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I’m not about to pretend that if you haven’t seen any of the anime versions of Fist of the North Star, or read the manga, that you’re missing anything profound. Despite its classic status, the story was predictable, the artwork style was all kinds of awful and the characterization was non-existent. It was still fun though, thanks primarily to the ridiculously overblown violence which tickled that small part of us that likes to see cocky bad guys get their comeuppance.

With so many pre-made concepts for a decent action game, it’s a wonder that Fist of the North Star hasn’t been made into dozens of videogames over the years – but by some strange twist of fate that never happened. There have been one or two, sure, but they were so obscure that nobody really knew about them. This latest incarnation for our current consoles, on the other hand, looks set to take the mainstream by storm and grab some attention… or does it?

The story for the game follows the manga storyline pretty closely, and the developers have done a remarkable job of keeping the graphics very true to the artist’s style – something that doesn’t usually happen when manga visuals are translated to 3D. There are two main modes on offer: Legend mode, which lets players play through the stories of several characters, and Dream mode, which is a lot closer to Koei’s Dynasty Warriors series, allowing players to play through huge maps, slaughtering hundreds of foes and capturing bases.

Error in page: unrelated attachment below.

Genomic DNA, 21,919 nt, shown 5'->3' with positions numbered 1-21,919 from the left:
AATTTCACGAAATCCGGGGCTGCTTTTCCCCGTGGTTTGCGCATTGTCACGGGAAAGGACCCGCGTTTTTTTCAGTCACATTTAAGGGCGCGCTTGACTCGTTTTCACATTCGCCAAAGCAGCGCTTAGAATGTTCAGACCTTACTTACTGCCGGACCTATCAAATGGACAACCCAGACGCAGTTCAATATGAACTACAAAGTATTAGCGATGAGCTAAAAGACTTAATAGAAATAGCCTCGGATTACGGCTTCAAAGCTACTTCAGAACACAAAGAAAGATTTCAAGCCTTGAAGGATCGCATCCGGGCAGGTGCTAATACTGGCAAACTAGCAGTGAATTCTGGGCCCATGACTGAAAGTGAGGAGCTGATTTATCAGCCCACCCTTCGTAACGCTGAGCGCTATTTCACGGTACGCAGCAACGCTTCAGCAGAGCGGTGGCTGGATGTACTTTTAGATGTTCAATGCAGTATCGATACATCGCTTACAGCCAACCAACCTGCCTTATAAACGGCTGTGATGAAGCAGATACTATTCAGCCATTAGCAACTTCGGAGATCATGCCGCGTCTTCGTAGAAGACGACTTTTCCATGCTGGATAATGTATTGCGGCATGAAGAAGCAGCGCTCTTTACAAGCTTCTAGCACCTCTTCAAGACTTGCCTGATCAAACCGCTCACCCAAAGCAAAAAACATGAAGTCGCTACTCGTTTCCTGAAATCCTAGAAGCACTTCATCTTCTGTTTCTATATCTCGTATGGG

There are several characters to play, and they all have their own distinct fighting styles, but while it might sound like there’s a fairly complex action game here, Fist of the North Star is possibly the most simple, uncomplicated action game I’ve played in years. Each character has a string of moves which can be executed by hammering the attack button, and a more powerful attack that can be interjected into this combo by pressing the power attack button. They also have a unique special move assigned to the left bumper and a selection of super powerful signature moves that can be executed when players have charged up enough spirit energy.

Most of the game involves fighting hordes of enemies, trying to herd them together to get the best effect out of each character’s area attacks. Occasionally, stronger enemies and bosses will show up, and they require a fair amount of thumping before they die. Hidden around the stages are scrolls containing skill points, which can be spent between levels to power up characters by increasing their strength and health, increasing their available spirit energy, and teaching them new passive abilities and signature moves.

While the game is fun and does a good job of making the player feel powerful, it’s very basic and I can see most players finding it highly repetitive after a couple of hours. But if you enjoy the Dynasty Warriors series, or are a huge fan of the manga/anime franchise, it might be worth a look.

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